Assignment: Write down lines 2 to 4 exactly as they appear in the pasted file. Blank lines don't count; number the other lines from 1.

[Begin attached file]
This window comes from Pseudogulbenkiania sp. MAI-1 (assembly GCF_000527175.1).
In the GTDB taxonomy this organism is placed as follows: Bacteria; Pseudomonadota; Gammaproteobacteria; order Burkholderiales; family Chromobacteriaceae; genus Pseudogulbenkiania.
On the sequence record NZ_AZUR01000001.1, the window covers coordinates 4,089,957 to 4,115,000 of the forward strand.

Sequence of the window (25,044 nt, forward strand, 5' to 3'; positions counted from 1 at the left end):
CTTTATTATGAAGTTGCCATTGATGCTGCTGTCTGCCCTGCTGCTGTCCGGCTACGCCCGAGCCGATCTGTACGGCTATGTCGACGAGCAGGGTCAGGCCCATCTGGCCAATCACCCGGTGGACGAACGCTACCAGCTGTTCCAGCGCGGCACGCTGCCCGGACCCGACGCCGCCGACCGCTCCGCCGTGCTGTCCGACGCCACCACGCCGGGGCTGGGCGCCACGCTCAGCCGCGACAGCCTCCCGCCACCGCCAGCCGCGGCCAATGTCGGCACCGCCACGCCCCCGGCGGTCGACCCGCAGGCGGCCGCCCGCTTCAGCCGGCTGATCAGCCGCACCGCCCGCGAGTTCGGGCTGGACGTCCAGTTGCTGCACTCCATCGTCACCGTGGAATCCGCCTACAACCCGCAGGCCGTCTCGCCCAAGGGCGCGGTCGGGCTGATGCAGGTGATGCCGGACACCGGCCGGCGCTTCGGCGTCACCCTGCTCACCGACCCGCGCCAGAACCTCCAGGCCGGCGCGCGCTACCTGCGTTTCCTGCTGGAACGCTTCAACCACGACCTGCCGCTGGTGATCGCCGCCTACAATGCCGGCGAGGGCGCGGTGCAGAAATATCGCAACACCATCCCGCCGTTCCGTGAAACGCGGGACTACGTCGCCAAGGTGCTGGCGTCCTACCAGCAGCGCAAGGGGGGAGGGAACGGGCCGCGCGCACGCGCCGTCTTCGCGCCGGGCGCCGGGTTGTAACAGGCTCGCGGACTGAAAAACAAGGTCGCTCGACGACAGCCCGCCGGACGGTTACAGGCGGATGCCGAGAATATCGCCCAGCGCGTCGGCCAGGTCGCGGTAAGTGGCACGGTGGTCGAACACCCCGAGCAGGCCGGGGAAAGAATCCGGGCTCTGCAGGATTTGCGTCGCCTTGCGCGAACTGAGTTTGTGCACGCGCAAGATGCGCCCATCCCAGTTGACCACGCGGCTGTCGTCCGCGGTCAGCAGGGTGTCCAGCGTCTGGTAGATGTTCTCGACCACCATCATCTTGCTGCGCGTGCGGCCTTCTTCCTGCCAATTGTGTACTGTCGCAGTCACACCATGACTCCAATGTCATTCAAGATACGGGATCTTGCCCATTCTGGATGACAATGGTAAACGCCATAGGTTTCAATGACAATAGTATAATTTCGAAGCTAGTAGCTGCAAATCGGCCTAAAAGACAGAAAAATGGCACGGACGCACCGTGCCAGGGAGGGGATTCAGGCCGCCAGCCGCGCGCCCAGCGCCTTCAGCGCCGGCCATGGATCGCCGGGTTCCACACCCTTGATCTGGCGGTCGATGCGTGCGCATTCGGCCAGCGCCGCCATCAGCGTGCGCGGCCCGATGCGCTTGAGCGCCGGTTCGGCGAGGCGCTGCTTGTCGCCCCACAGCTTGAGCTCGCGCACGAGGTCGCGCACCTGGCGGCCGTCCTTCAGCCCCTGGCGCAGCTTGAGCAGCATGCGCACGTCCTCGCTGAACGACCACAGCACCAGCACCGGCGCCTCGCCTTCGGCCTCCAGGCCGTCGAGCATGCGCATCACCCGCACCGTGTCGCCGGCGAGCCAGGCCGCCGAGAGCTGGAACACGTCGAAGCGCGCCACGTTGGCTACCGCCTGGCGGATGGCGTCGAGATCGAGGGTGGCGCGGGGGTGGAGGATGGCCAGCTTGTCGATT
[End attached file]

In the GTDB taxonomy this organism is placed as follows: Bacteria; Pseudomonadota; Gammaproteobacteria; order Burkholderiales; family Chromobacteriaceae; genus Pseudogulbenkiania.
On the sequence record NZ_AZUR01000001.1, the window covers coordinates 4,089,957 to 4,115,000 of the forward strand.

Sequence of the window (25,044 nt, forward strand, 5' to 3'; positions counted from 1 at the left end):